Truncating associations in Rails 4.x
Attempting to send xx_ids: 
I have been recently working on an REST API (with rails 4.x) and a client wanted to send an empty array to indicate truncation of
The resource already existed and she wanted to send a PUT (with all attributes) including an empty array for a related collection
that should now be empty.
This could be the case if an author of a blog posts decides to delete all its comments and sends
From a REST perspective I found this reasonable, and we went for adding
myassoc_ids:  to the relevant controller.
Everything looked fine and we deployed the code to staging (which runs in a production environment)
Next, she complained that the API requests fail with an 422 error. I took a look at the logs and found an entry that strong_parameters was complaining about:
found unpermitted parameters:
This was really confusing since it had been added to the controller. Re-checking the log we found the cause.
Value for params[:object][:myassoc_ids] was set to nil, because it was one of , [null] or [null, null, …]. Go to http://guides.rubyonrails.org/security.html#unsafe-query-generation for more information.
I took a look at the section of the documentation and it says that empty arrays are turned into nil to make sure, the developer does not perform a nil check as a sensitization which is not sufficient for the example cases in the warning.
However the fact that rails turns empty arrays into nil, totally removes the ability to properly accept empty collections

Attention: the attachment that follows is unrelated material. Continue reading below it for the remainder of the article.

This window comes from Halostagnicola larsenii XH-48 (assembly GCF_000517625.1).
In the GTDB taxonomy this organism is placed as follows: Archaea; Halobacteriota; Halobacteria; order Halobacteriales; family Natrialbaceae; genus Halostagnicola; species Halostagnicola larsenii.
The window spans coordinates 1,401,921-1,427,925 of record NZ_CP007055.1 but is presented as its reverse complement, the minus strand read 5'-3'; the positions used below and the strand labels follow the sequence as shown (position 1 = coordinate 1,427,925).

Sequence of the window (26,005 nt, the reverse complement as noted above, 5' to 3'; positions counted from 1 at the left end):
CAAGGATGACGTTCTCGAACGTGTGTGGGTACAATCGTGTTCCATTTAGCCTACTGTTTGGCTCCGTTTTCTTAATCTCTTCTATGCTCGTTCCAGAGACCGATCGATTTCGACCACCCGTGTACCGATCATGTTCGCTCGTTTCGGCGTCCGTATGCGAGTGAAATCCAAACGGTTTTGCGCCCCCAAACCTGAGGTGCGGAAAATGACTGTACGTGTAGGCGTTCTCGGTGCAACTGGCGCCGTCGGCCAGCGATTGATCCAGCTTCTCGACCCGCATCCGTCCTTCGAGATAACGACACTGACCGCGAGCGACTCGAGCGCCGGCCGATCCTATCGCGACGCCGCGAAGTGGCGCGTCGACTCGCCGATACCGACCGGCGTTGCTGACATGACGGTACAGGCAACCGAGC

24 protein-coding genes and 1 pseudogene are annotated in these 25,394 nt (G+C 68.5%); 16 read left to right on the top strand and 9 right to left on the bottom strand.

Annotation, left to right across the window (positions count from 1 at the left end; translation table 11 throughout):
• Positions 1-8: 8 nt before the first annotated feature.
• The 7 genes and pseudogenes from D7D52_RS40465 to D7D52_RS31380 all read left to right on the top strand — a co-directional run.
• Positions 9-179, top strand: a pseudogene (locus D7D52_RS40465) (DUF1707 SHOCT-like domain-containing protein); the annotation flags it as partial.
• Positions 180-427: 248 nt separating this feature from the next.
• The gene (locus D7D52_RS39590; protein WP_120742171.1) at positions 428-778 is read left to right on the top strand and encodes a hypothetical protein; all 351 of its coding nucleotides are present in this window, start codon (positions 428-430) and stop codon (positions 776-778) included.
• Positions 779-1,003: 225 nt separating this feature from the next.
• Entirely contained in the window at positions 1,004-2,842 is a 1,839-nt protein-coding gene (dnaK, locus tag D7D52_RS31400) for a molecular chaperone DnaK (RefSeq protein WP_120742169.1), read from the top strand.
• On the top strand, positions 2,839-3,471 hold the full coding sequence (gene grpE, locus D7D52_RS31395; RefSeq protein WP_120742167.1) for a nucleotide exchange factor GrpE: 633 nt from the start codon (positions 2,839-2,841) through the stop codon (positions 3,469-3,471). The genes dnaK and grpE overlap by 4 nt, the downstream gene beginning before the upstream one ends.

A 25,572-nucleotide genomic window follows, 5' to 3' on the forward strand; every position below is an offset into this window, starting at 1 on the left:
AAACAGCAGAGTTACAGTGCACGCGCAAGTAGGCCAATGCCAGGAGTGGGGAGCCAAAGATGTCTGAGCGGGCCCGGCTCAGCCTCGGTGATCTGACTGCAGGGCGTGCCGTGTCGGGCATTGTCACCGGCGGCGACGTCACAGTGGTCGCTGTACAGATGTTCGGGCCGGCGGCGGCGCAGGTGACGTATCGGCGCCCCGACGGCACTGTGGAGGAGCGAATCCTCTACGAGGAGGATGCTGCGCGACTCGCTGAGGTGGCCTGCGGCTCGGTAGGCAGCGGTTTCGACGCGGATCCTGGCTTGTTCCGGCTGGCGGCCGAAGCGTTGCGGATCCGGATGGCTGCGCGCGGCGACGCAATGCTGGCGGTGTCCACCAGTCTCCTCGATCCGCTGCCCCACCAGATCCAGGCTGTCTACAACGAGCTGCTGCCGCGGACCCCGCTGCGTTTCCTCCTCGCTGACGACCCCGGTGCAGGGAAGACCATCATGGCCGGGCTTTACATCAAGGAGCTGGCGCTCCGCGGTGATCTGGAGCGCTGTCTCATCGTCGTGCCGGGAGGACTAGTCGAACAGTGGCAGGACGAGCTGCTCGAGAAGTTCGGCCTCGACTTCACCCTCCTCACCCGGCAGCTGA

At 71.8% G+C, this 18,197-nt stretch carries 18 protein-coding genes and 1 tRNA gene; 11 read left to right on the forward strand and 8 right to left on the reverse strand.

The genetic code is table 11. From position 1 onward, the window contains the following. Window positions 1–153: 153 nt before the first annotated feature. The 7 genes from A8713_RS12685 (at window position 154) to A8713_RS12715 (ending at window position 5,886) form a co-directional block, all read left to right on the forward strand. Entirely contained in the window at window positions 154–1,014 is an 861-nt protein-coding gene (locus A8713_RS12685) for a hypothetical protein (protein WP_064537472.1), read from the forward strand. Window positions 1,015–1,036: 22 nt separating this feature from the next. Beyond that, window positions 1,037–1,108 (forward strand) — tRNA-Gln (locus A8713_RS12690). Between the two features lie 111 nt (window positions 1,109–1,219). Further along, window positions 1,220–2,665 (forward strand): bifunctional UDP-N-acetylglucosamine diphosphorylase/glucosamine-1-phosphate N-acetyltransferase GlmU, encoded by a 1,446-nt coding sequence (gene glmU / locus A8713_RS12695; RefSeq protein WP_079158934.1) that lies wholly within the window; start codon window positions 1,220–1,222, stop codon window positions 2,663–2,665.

to indicate truncation of the collection. It turns out, that other people have already discusses this behavior and the
rails team added this flag:
Just as a note: deep_munge is the action that performs this parameter conversion.
So everything is fine, just add a small test and disable deep_munge via config and this should be fixed quickly.
Well it should be, but some hours later I found myself failing to reproduce the problem in my test-suite. I am using rspec and I wrote a request spec to make sure all middleware parts and parameter interactions happen as they do in reality. However when I looked at the parameters in my controller they were always missing the empty associations. So after trying over and over again, I decided to run a debugger, since I had a certain feeling this might be a problem in rspec or in rails’ integration tests, since rails also added deep_munge in the first place.
After stepping deep down through rspec and action_dispatch into
rack-test utils I finally found some methods that
build a rack input from the given request.
There is a method called :
rack-test/lib-rack/test/utils.rb that handles arrays in a
typecase by using each. Thus the processing of the request does not do anything on an empty array.
After searching at github I found This bug, which is exactly the bug I hit. Unfortunately the issue is more than a year old and it appears as the maintainer is not working on fixing it.
Now I have to change the configuration without writing a test to prevent regression. Hopefully there will be some feedback for this bug soon.